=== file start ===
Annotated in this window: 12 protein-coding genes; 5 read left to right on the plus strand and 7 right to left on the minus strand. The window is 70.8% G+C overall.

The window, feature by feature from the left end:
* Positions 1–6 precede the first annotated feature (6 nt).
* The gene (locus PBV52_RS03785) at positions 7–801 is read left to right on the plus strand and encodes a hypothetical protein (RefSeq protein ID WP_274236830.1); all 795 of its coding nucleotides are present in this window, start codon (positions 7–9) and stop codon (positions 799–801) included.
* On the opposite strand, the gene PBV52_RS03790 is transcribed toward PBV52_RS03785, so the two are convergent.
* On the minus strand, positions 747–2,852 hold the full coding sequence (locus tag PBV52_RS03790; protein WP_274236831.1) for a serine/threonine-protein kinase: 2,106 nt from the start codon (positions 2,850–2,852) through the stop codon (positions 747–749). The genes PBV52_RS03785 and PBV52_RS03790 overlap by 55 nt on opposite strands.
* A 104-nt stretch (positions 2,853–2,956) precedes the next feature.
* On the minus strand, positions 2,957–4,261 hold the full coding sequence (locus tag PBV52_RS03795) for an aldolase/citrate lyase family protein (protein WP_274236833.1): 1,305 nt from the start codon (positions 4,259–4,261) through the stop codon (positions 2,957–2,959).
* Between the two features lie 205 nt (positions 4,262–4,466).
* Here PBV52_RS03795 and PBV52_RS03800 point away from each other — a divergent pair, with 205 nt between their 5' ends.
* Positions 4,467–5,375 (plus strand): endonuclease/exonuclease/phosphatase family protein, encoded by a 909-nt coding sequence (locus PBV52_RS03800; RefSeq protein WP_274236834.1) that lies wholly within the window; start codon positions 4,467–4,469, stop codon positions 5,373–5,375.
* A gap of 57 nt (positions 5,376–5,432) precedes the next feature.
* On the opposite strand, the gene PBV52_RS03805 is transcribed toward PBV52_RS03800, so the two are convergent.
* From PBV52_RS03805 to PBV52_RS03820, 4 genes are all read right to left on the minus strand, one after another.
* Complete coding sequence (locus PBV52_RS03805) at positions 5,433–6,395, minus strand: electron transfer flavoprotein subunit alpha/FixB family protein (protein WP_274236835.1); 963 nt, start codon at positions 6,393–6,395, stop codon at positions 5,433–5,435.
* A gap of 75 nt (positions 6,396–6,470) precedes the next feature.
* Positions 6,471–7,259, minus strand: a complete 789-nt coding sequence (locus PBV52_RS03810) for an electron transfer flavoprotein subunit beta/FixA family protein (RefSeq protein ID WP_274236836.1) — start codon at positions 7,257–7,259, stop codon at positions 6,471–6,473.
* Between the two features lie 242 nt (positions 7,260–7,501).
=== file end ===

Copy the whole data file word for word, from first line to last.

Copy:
Annotated in this window: 12 protein-coding genes; 5 read left to right on the plus strand and 7 right to left on the minus strand. The window is 70.8% G+C overall.

The window, feature by feature from the left end:
* Positions 1–6 precede the first annotated feature (6 nt).
* The gene (locus PBV52_RS03785) at positions 7–801 is read left to right on the plus strand and encodes a hypothetical protein (RefSeq protein ID WP_274236830.1); all 795 of its coding nucleotides are present in this window, start codon (positions 7–9) and stop codon (positions 799–801) included.
* On the opposite strand, the gene PBV52_RS03790 is transcribed toward PBV52_RS03785, so the two are convergent.
* On the minus strand, positions 747–2,852 hold the full coding sequence (locus tag PBV52_RS03790; protein WP_274236831.1) for a serine/threonine-protein kinase: 2,106 nt from the start codon (positions 2,850–2,852) through the stop codon (positions 747–749). The genes PBV52_RS03785 and PBV52_RS03790 overlap by 55 nt on opposite strands.
* A 104-nt stretch (positions 2,853–2,956) precedes the next feature.
* On the minus strand, positions 2,957–4,261 hold the full coding sequence (locus tag PBV52_RS03795) for an aldolase/citrate lyase family protein (protein WP_274236833.1): 1,305 nt from the start codon (positions 4,259–4,261) through the stop codon (positions 2,957–2,959).
* Between the two features lie 205 nt (positions 4,262–4,466).
* Here PBV52_RS03795 and PBV52_RS03800 point away from each other — a divergent pair, with 205 nt between their 5' ends.
* Positions 4,467–5,375 (plus strand): endonuclease/exonuclease/phosphatase family protein, encoded by a 909-nt coding sequence (locus PBV52_RS03800; RefSeq protein WP_274236834.1) that lies wholly within the window; start codon positions 4,467–4,469, stop codon positions 5,373–5,375.
* A gap of 57 nt (positions 5,376–5,432) precedes the next feature.
* On the opposite strand, the gene PBV52_RS03805 is transcribed toward PBV52_RS03800, so the two are convergent.
* From PBV52_RS03805 to PBV52_RS03820, 4 genes are all read right to left on the minus strand, one after another.
* Complete coding sequence (locus PBV52_RS03805) at positions 5,433–6,395, minus strand: electron transfer flavoprotein subunit alpha/FixB family protein (protein WP_274236835.1); 963 nt, start codon at positions 6,393–6,395, stop codon at positions 5,433–5,435.
* A gap of 75 nt (positions 6,396–6,470) precedes the next feature.
* Positions 6,471–7,259, minus strand: a complete 789-nt coding sequence (locus PBV52_RS03810) for an electron transfer flavoprotein subunit beta/FixA family protein (RefSeq protein ID WP_274236836.1) — start codon at positions 7,257–7,259, stop codon at positions 6,471–6,473.
* Between the two features lie 242 nt (positions 7,260–7,501).